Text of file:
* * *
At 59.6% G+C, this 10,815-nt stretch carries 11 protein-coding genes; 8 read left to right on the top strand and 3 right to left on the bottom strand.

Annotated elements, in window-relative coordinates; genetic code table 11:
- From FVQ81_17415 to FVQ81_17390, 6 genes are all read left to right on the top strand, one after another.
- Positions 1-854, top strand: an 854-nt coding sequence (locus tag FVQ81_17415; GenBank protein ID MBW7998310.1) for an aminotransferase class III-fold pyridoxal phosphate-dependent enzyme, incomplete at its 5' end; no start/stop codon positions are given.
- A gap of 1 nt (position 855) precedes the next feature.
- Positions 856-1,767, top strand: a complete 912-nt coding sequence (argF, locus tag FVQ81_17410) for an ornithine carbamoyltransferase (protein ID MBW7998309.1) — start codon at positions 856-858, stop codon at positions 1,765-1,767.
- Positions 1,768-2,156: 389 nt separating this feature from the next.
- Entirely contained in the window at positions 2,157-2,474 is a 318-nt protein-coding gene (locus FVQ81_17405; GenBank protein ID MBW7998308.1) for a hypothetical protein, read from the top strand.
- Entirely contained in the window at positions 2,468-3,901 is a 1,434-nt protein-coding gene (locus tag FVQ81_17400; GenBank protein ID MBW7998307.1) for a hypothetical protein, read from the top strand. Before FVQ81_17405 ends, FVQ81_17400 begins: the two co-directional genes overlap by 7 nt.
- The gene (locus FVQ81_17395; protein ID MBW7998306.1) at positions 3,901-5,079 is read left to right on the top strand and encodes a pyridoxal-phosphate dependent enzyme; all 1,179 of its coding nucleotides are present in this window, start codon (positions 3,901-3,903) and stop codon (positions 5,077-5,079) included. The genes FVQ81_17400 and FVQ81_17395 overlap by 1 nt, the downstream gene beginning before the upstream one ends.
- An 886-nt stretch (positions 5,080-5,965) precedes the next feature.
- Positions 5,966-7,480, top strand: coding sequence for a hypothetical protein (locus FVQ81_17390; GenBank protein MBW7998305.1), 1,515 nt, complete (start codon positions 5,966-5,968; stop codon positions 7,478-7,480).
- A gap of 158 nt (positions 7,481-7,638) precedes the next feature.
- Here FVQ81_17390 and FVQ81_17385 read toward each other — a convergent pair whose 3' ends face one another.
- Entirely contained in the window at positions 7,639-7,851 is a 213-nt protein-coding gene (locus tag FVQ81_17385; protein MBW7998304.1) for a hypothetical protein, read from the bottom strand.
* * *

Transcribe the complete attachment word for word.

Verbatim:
At 59.6% G+C, this 10,815-nt stretch carries 11 protein-coding genes; 8 read left to right on the top strand and 3 right to left on the bottom strand.

Annotated elements, in window-relative coordinates; genetic code table 11:
- From FVQ81_17415 to FVQ81_17390, 6 genes are all read left to right on the top strand, one after another.
- Positions 1-854, top strand: an 854-nt coding sequence (locus tag FVQ81_17415; GenBank protein ID MBW7998310.1) for an aminotransferase class III-fold pyridoxal phosphate-dependent enzyme, incomplete at its 5' end; no start/stop codon positions are given.
- A gap of 1 nt (position 855) precedes the next feature.
- Positions 856-1,767, top strand: a complete 912-nt coding sequence (argF, locus tag FVQ81_17410) for an ornithine carbamoyltransferase (protein ID MBW7998309.1) — start codon at positions 856-858, stop codon at positions 1,765-1,767.
- Positions 1,768-2,156: 389 nt separating this feature from the next.
- Entirely contained in the window at positions 2,157-2,474 is a 318-nt protein-coding gene (locus FVQ81_17405; GenBank protein ID MBW7998308.1) for a hypothetical protein, read from the top strand.
- Entirely contained in the window at positions 2,468-3,901 is a 1,434-nt protein-coding gene (locus tag FVQ81_17400; GenBank protein ID MBW7998307.1) for a hypothetical protein, read from the top strand. Before FVQ81_17405 ends, FVQ81_17400 begins: the two co-directional genes overlap by 7 nt.
- The gene (locus FVQ81_17395; protein ID MBW7998306.1) at positions 3,901-5,079 is read left to right on the top strand and encodes a pyridoxal-phosphate dependent enzyme; all 1,179 of its coding nucleotides are present in this window, start codon (positions 3,901-3,903) and stop codon (positions 5,077-5,079) included. The genes FVQ81_17400 and FVQ81_17395 overlap by 1 nt, the downstream gene beginning before the upstream one ends.
- An 886-nt stretch (positions 5,080-5,965) precedes the next feature.
- Positions 5,966-7,480, top strand: coding sequence for a hypothetical protein (locus FVQ81_17390; GenBank protein MBW7998305.1), 1,515 nt, complete (start codon positions 5,966-5,968; stop codon positions 7,478-7,480).
- A gap of 158 nt (positions 7,481-7,638) precedes the next feature.
- Here FVQ81_17390 and FVQ81_17385 read toward each other — a convergent pair whose 3' ends face one another.
- Entirely contained in the window at positions 7,639-7,851 is a 213-nt protein-coding gene (locus tag FVQ81_17385; protein MBW7998304.1) for a hypothetical protein, read from the bottom strand.